The iconic Mandela

By Patrick Hunter Wednesday December 11 2013 in Opinion
1 Star2 Stars3 Stars4 Stars5 Stars (1)
Loading ... Loading ...



“I was called a terrorist yesterday, but when I came out of jail, many people embraced me, including my enemies, and that is what I normally tell other people who say those who are struggling for liberation in their country are terrorists.” (Nelson Mandela)


The overwhelming response to the transition of Nelson Rolihlahla Mandela was not unexpected. Back in June, when he was admitted to hospital and the word was that he was gravely ill, the vigil began. The world held its collective breath anticipating the inevitable. As I write this, leaders from all over the world are gathering in Johannesburg for the memorial service. Among them perhaps are those who still believe or consider Mandela a terrorist.


Many of the tributes to Mandela speak not only of his humility and the ability to make others feel at ease, the most consistent recognition was his demonstrated forgiveness.


I can only imagine the enormous internal discipline that he possessed to be able to survive 27 years of imprisonment, under what one can assume were despicable conditions, to emerge with his principles and determination intact and his anger restrained.


As I noted back then in June, I still have mixed feelings about the Truth and Reconciliation Commission (TRC), one of the most significant markers of his presidency and leadership. How many of us would have survived the attempt to destroy us emotionally and spiritually, and emerge from that without anger and bitterness?


That, I guess, is why he is the icon he has become.


The TRC offered the opportunity for those who suffered at the hands of the White “leadership” to tell their stories, in graphic details, how they were treated. It also offered an opportunity to those in the White power structure, and their willing instruments, to tell the stories of how they were complicit in the genocidal conduct of the apartheid regime. They could and would do so without fear of reprisals.


What I didn’t see then was that the record of these atrocities would be there for posterity so that all would know, including generations to follow, the raw truth of the cruelties of what went on during the period of apartheid.


The stories and the reactions of the commissioners, including its chair, Archbishop Desmond Tutu, who were brought to tears on hearing them, are on the public record.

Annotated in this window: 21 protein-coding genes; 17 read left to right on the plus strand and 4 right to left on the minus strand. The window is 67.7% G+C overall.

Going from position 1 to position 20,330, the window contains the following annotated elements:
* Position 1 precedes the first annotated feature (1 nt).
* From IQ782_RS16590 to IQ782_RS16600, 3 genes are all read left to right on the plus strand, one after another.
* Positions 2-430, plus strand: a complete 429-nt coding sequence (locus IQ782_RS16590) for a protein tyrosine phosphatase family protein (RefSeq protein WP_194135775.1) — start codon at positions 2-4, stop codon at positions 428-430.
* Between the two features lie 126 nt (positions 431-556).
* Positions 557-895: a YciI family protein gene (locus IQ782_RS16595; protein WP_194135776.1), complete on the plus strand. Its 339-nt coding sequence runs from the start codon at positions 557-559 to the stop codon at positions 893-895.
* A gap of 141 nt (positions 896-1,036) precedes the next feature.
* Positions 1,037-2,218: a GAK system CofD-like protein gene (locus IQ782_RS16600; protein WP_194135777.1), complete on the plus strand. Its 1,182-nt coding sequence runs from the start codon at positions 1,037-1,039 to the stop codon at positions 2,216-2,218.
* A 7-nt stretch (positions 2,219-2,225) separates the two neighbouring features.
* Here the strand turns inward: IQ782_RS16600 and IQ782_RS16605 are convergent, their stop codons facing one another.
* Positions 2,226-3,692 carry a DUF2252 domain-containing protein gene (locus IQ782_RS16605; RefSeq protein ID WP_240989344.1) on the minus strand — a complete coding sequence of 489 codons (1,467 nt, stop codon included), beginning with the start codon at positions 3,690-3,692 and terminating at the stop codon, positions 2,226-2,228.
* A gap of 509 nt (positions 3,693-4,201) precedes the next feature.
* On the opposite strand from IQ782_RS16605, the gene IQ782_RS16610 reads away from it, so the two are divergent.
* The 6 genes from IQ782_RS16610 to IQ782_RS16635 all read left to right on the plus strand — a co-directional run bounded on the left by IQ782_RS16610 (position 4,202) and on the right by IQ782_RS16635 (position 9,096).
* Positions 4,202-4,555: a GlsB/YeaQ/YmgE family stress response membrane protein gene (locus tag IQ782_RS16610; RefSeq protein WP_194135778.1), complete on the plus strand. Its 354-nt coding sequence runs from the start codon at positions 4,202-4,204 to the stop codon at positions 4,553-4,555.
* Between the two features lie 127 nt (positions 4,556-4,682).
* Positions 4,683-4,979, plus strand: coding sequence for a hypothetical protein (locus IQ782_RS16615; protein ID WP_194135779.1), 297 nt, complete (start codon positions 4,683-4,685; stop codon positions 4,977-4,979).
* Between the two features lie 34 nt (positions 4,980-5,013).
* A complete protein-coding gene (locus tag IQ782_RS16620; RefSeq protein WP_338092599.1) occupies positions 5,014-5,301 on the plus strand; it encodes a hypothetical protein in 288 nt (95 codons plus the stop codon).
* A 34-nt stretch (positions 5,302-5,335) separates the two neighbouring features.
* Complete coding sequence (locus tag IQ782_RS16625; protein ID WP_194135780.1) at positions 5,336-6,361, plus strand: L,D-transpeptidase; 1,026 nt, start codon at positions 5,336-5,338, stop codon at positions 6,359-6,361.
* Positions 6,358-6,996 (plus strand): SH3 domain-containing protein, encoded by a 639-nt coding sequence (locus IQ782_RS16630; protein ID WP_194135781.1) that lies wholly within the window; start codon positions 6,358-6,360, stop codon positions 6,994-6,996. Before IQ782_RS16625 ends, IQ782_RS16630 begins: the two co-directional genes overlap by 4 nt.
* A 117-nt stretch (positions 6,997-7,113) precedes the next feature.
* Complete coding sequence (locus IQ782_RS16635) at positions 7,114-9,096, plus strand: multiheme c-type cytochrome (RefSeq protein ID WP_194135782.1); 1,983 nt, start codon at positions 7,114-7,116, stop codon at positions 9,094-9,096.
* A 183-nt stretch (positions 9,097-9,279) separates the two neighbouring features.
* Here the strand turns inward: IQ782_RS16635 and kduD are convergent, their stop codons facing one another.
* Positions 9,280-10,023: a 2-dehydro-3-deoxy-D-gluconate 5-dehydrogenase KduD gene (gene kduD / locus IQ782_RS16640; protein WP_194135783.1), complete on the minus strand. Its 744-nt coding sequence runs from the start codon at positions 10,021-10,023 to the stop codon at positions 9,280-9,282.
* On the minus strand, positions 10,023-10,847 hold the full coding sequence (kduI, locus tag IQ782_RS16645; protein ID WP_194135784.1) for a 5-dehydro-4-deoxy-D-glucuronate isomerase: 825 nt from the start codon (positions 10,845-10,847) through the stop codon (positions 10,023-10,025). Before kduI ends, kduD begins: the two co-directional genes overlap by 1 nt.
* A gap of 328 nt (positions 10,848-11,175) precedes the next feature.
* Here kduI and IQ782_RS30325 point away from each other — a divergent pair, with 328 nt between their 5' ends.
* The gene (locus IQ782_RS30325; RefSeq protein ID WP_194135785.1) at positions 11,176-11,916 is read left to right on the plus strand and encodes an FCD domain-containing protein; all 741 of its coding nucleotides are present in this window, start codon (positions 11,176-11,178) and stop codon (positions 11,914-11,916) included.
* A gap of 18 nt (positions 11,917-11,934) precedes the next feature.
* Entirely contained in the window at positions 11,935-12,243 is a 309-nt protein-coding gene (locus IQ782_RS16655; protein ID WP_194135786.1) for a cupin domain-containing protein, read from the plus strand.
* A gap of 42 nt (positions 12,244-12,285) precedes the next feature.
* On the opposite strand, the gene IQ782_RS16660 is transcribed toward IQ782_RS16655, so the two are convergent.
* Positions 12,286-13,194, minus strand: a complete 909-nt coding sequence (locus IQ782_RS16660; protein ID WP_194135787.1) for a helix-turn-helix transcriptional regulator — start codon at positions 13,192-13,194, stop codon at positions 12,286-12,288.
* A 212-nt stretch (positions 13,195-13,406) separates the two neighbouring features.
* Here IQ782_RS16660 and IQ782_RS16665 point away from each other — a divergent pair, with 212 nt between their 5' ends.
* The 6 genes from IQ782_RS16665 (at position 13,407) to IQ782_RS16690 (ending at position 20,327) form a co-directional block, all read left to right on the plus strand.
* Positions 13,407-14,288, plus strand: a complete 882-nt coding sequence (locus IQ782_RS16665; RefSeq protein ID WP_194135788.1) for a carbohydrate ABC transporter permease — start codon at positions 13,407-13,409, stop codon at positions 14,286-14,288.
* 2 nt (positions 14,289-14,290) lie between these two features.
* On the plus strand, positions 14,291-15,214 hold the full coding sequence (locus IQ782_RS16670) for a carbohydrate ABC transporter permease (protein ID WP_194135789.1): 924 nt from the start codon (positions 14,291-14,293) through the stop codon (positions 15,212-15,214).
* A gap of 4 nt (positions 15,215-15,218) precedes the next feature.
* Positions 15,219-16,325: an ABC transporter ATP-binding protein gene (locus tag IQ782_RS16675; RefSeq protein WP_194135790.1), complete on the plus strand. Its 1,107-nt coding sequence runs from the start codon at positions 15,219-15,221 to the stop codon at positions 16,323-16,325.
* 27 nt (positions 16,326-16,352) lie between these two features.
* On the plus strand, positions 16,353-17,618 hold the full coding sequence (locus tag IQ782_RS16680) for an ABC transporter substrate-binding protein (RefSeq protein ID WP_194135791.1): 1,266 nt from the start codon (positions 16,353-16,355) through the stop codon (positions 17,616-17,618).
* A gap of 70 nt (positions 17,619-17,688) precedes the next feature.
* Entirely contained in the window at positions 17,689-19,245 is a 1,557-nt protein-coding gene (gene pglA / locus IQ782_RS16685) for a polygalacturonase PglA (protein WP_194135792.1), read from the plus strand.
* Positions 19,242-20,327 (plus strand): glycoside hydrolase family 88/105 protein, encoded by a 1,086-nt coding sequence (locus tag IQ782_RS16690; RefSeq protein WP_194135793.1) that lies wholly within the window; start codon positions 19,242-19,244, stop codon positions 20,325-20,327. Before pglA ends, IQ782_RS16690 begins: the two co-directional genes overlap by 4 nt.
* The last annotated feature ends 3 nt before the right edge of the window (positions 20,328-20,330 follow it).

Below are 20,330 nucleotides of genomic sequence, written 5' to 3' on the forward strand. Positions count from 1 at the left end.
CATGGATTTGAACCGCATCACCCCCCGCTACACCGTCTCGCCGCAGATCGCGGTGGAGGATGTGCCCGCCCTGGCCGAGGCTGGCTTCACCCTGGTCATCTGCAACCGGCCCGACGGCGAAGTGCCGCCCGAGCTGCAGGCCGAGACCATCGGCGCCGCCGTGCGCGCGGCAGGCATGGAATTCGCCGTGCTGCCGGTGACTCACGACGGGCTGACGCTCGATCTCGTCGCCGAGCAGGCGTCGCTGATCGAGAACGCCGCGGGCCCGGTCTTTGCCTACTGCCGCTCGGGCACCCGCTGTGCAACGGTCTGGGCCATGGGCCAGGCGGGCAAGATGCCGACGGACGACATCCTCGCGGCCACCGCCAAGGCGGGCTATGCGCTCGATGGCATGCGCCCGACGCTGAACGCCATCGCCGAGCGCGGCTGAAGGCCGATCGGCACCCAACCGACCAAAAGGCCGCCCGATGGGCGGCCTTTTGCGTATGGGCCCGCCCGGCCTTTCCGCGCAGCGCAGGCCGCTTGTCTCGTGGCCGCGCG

Not having delved into the biography of the man, I am not sure to what extent he was influenced by Marcus Garvey. There is a similarity in their sustainability. But there is also a bit of similarity in tactics, albeit controversial.


Garvey attempted to establish a “working relationship” with the Ku Klux Klan, under the philosophical motive that they both wanted the same thing – the repatriation of people of African descent to the Continent. Mandela encouraged his supporters in the ANC to learn the language of his oppressors, even though many of them were opposed to doing so. It is that sense of, I guess, negotiating with the enemy.


Garvey advocated for the return en masse of Africans to the Continent. Mandela took the position – a concession, if you will – that the oppressors are there and it would be easier to negotiate with them than to try to expel them.


Of course, Mandela did not achieve the overthrow of apartheid on his own. After all, he was locked away for 27 years with very little opportunity to communicate to the outside world. Those who managed to transmit his messages, like his former wife, Winnie; those who took his message, and the message of the ANC, abroad to encourage support for the cause of freedom, like Oliver Tambo, and hundreds more are, and should be, lauded in the singular figure of Mandela. And they are.


The additional point that bears mentioning is that these often nameless supporters should be credited for the discipline and loyalty they lived by to maintain the struggle with relative unity. It doesn’t mean that they did not believe or entertain different tactics designed to achieve their goal. But somehow, the ANC and its followers managed to remain as the strongest force to propel South Africa towards the end of apartheid. And they maintained that allegiance to Mandela, in spite of his imprisonment.


Since Mandela’s transition, the world “leaders” have been very effusive about his leadership qualities and his struggle for justice for his people. One always hope that these very leaders would reflect on what qualities they, or the rest of the world, admire about Mandela and what they could do, or what they could emulate, to reflect that admiration. For that, I guess, the best advice would be not to hold our breath.


We need these icons like Garvey, like Malcolm X, like Martin Luther King, Jr. and Mandela – and so many others. They provide a physical and spiritual guidepost of the work that has been done so far, and the work we must still do as people of African descent. There is, unfortunately, a tendency to wait for or to seek out the replacement leader who would take us the next step. The problem with that is we are often deluded by the pretenders and we are left as a chicken that has been decapitated.


So, it is up to us to, yes, celebrate Mandela for his example and his leadership and accomplishments. But do not allow ourselves to be fooled by the words of admiration that will have been uttered by those who prolong versions of discrimination and oppression.



Leave a Reply

Your email address will not be published.


* Copy This Password *

* Type Or Paste Password Here *

You may use these HTML tags and attributes: <a href="" title=""> <abbr title=""> <acronym title=""> <b> <blockquote cite=""> <cite> <code> <del datetime=""> <em> <i> <q cite=""> <s> <strike> <strong>